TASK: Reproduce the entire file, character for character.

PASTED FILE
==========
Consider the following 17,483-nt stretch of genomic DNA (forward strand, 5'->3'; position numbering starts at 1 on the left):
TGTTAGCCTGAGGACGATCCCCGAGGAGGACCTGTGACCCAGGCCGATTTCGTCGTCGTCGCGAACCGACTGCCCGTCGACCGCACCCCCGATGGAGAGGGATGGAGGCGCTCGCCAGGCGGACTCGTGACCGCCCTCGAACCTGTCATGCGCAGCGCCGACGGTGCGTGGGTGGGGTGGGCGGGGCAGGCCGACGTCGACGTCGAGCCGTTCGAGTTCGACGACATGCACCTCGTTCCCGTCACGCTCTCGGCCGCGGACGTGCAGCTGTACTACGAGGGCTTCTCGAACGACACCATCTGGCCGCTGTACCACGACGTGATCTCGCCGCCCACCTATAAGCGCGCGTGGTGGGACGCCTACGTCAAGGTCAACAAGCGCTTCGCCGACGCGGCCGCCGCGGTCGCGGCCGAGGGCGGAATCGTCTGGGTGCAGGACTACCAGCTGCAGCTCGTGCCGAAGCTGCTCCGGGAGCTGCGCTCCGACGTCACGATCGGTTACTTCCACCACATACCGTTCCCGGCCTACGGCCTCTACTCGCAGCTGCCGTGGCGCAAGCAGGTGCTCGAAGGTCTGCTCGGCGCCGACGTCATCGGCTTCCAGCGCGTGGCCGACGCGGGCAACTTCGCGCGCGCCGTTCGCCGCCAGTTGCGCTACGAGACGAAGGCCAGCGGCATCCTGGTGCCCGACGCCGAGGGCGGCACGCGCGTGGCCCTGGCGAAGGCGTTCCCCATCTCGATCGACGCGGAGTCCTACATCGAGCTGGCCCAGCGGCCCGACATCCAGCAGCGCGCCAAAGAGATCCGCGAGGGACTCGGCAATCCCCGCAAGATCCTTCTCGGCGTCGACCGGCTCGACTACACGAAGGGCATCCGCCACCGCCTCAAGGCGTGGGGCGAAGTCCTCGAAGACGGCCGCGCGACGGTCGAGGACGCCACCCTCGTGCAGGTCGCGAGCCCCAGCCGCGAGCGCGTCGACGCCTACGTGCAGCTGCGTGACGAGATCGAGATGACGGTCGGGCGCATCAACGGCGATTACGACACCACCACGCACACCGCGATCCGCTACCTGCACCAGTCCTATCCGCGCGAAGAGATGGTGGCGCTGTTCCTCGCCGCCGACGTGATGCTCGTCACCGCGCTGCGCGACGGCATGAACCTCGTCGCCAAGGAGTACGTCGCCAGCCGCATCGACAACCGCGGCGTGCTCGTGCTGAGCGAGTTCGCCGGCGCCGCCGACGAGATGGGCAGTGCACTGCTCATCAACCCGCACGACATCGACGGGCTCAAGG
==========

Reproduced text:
Consider the following 17,483-nt stretch of genomic DNA (forward strand, 5'->3'; position numbering starts at 1 on the left):
TGTTAGCCTGAGGACGATCCCCGAGGAGGACCTGTGACCCAGGCCGATTTCGTCGTCGTCGCGAACCGACTGCCCGTCGACCGCACCCCCGATGGAGAGGGATGGAGGCGCTCGCCAGGCGGACTCGTGACCGCCCTCGAACCTGTCATGCGCAGCGCCGACGGTGCGTGGGTGGGGTGGGCGGGGCAGGCCGACGTCGACGTCGAGCCGTTCGAGTTCGACGACATGCACCTCGTTCCCGTCACGCTCTCGGCCGCGGACGTGCAGCTGTACTACGAGGGCTTCTCGAACGACACCATCTGGCCGCTGTACCACGACGTGATCTCGCCGCCCACCTATAAGCGCGCGTGGTGGGACGCCTACGTCAAGGTCAACAAGCGCTTCGCCGACGCGGCCGCCGCGGTCGCGGCCGAGGGCGGAATCGTCTGGGTGCAGGACTACCAGCTGCAGCTCGTGCCGAAGCTGCTCCGGGAGCTGCGCTCCGACGTCACGATCGGTTACTTCCACCACATACCGTTCCCGGCCTACGGCCTCTACTCGCAGCTGCCGTGGCGCAAGCAGGTGCTCGAAGGTCTGCTCGGCGCCGACGTCATCGGCTTCCAGCGCGTGGCCGACGCGGGCAACTTCGCGCGCGCCGTTCGCCGCCAGTTGCGCTACGAGACGAAGGCCAGCGGCATCCTGGTGCCCGACGCCGAGGGCGGCACGCGCGTGGCCCTGGCGAAGGCGTTCCCCATCTCGATCGACGCGGAGTCCTACATCGAGCTGGCCCAGCGGCCCGACATCCAGCAGCGCGCCAAAGAGATCCGCGAGGGACTCGGCAATCCCCGCAAGATCCTTCTCGGCGTCGACCGGCTCGACTACACGAAGGGCATCCGCCACCGCCTCAAGGCGTGGGGCGAAGTCCTCGAAGACGGCCGCGCGACGGTCGAGGACGCCACCCTCGTGCAGGTCGCGAGCCCCAGCCGCGAGCGCGTCGACGCCTACGTGCAGCTGCGTGACGAGATCGAGATGACGGTCGGGCGCATCAACGGCGATTACGACACCACCACGCACACCGCGATCCGCTACCTGCACCAGTCCTATCCGCGCGAAGAGATGGTGGCGCTGTTCCTCGCCGCCGACGTGATGCTCGTCACCGCGCTGCGCGACGGCATGAACCTCGTCGCCAAGGAGTACGTCGCCAGCCGCATCGACAACCGCGGCGTGCTCGTGCTGAGCGAGTTCGCCGGCGCCGCCGACGAGATGGGCAGTGCACTGCTCATCAACCCGCACGACATCGACGGGCTCAAGG